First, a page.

Sanford, a N. W. county of Alabama, bordering on Mississippi, and drained by affluents of the Tombigbee river; area, about 600 sq. m.; pop. in 1870, 8,893, of whom 1,563 were colored. The surface is rolling and the soil is fertile. The chief productions in 1870 were 18,672 bushels of wheat, 219,437 of Indian corn, 14,128 of oats, 31,619 of sweet potatoes, 72,157 lbs. of butter, and 1,825 bales of cotton. There were 1,462 horses, 496 mules and asses, 2,518 milch cows, 4,470 other cattle, 6,784 sheep, and 11,463 swine. Capital, Vernon.
Sangamon, a central county of Illinois, intersected by the Sangamon river, and traversed by several important railroads; area, 936 sq. m.; pop. in 1870, 46,352. The surface is mostly level prairie land diversified with forests of good timber. Bituminous coal is found in abundance. The chief productions in 1870 were 336,962 bushels of wheat, 4,388,763 of Indian corn, 397,718 of oats, 187,494 of potatoes, 50,682 tons of hay, 117,736 lbs. of wool, 554,196 of butter, and 58,487 of honey. There were 16,395 horses, 3,046 mules and asses, 8,897 milch cows, 26,219 other cattle, 29,749 sheep, and 76,429 swine; 5 manufactories of agricultural implements, 28 of carriages and wagons, 2 of iron castings, 2 of engines and boilers, 14 of saddlery and harness, 1 woollen mill, 15 flour mills, and 7 saw mills. Capital, Springfield, also the capital of the state.
Sanilac, an E. county of Michigan, bordering on Lake Huron and drained by the head streams of Black and Cass rivers; area, about 1,000 sq. m.; pop. in 1874, 16,292. It has an undulating and well timbered surface, and a moderately fertile soil. The chief productions in 1870 were 112,055 bushels of wheat, 49,782 of peas and beans, 145,396 of oats, 103,990 of potatoes, 14,901 tons of hay, 32,593 lbs. of wool, 250,832 of butter, and 32,999 of maple sugar. There were 1,941 horses, 3,265 milch cows, 1,419 working oxen, 3,700 other cattle, 9,182 sheep, and 3,760 swine; 4 flour mills, 16 saw mills, 5 manufactories of carriages and wagons, and 3 of furniture. Capital, Lexington.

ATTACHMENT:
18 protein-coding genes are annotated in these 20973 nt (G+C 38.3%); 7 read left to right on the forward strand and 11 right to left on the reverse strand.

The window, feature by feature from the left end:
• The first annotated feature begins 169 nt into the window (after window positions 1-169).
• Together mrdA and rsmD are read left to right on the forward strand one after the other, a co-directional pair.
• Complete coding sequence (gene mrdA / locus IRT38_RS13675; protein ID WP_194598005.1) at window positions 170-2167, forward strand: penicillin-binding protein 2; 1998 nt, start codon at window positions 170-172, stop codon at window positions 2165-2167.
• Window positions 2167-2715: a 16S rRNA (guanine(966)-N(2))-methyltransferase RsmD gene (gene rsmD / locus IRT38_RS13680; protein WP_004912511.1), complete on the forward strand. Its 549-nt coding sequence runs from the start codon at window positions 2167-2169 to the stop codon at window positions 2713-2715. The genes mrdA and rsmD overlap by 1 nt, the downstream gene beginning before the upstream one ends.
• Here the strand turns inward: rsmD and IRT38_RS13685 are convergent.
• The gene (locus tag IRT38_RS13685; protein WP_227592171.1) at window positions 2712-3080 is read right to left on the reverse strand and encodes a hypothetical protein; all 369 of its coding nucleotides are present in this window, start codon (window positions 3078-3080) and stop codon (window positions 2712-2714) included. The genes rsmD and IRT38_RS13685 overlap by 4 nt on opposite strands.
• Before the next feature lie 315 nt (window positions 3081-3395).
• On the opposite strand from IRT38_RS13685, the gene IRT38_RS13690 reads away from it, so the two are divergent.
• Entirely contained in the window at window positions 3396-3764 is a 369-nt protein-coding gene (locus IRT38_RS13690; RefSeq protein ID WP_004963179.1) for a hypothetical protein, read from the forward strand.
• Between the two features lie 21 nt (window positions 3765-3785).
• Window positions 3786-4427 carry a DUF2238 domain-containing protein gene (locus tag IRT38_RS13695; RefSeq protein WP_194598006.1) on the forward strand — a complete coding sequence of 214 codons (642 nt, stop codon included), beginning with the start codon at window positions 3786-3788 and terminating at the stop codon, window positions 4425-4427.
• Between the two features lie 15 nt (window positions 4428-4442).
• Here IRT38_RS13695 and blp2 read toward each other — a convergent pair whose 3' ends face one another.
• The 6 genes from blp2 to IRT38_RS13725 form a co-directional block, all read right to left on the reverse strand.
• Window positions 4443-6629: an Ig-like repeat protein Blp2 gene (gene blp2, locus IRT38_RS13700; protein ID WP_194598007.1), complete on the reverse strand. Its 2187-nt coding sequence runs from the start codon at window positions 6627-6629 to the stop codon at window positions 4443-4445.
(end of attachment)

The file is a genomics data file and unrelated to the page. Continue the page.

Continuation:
Sanmele Jesi, an Italian engraver, born in Milan about 1789, died in Florence, Jan. 17, 1853. He was a pupil of Longhi, and first brought himself into notice by his engraving of the Madonna with St. John and St..Stephen, from Fra Bartolommeo's picture in the cathedral at Lucca. Subsequently he devoted himself to the works of Raphael. His portraits of Leo X. and Cardinals Rossi and Giulio de' Medici, from the original in the Pitti palace, are much admired. The latter is said to have occupied him five years.
Sannazaro, Or San Nazaro, Jacopo, an Italian poet, born in Naples in 1458, died there in 1530. His first poetical compositions obtained him the patronage of Frederick III. of Naples, whom he afterward followed into exile, returning to Naples only after the death of his benefactor, and declining the protection of Gonsalvo de Cordova. His chief works are: the Arcadia (4to, Venice, 1502; Naples, 1504; Milan, 1808), a pastoral romance, which had upward of 60 editions in the 16th century; his six Eclogoe (published with the following), according to Paolo Giovio his most perfect work, in which the coast populations of Italy replace the shepherds of Virgil; and De Par-tu Virginia Libri III. (fol., Naples, 1526; Venice, 1528, 1535; Amsterdam, 1679, 1728), of which Hallam says: "It would be difficult to find its equal for purity, elegance, and harmony of versification".